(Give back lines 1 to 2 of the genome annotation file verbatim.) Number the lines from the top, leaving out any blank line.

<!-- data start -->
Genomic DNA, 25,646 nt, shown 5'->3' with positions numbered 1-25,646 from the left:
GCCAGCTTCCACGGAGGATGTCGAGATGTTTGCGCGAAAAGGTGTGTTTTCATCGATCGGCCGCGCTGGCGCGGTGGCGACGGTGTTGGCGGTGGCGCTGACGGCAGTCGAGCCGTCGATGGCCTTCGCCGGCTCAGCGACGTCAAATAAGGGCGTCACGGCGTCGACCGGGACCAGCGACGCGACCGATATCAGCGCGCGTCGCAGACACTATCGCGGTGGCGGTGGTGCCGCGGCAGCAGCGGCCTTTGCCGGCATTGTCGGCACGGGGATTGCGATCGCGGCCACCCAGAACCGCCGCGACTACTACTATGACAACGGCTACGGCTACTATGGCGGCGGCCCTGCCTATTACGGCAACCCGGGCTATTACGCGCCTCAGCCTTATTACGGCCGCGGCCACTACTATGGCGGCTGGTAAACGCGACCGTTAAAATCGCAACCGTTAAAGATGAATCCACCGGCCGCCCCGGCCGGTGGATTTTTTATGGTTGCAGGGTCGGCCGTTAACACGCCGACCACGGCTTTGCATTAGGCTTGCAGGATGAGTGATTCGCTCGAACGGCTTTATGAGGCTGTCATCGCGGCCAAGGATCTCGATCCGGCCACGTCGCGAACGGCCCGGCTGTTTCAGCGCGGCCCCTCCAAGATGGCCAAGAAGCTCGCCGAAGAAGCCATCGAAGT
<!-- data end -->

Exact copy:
Genomic DNA, 25,646 nt, shown 5'->3' with positions numbered 1-25,646 from the left:
GCCAGCTTCCACGGAGGATGTCGAGATGTTTGCGCGAAAAGGTGTGTTTTCATCGATCGGCCGCGCTGGCGCGGTGGCGACGGTGTTGGCGGTGGCGCTGACGGCAGTCGAGCCGTCGATGGCCTTCGCCGGCTCAGCGACGTCAAATAAGGGCGTCACGGCGTCGACCGGGACCAGCGACGCGACCGATATCAGCGCGCGTCGCAGACACTATCGCGGTGGCGGTGGTGCCGCGGCAGCAGCGGCCTTTGCCGGCATTGTCGGCACGGGGATTGCGATCGCGGCCACCCAGAACCGCCGCGACTACTACTATGACAACGGCTACGGCTACTATGGCGGCGGCCCTGCCTATTACGGCAACCCGGGCTATTACGCGCCTCAGCCTTATTACGGCCGCGGCCACTACTATGGCGGCTGGTAAACGCGACCGTTAAAATCGCAACCGTTAAAGATGAATCCACCGGCCGCCCCGGCCGGTGGATTTTTTATGGTTGCAGGGTCGGCCGTTAACACGCCGACCACGGCTTTGCATTAGGCTTGCAGGATGAGTGATTCGCTCGAACGGCTTTATGAGGCTGTCATCGCGGCCAAGGATCTCGATCCGGCCACGTCGCGAACGGCCCGGCTGTTTCAGCGCGGCCCCTCCAAGATGGCCAAGAAGCTCGCCGAAGAAGCCATCGAAGT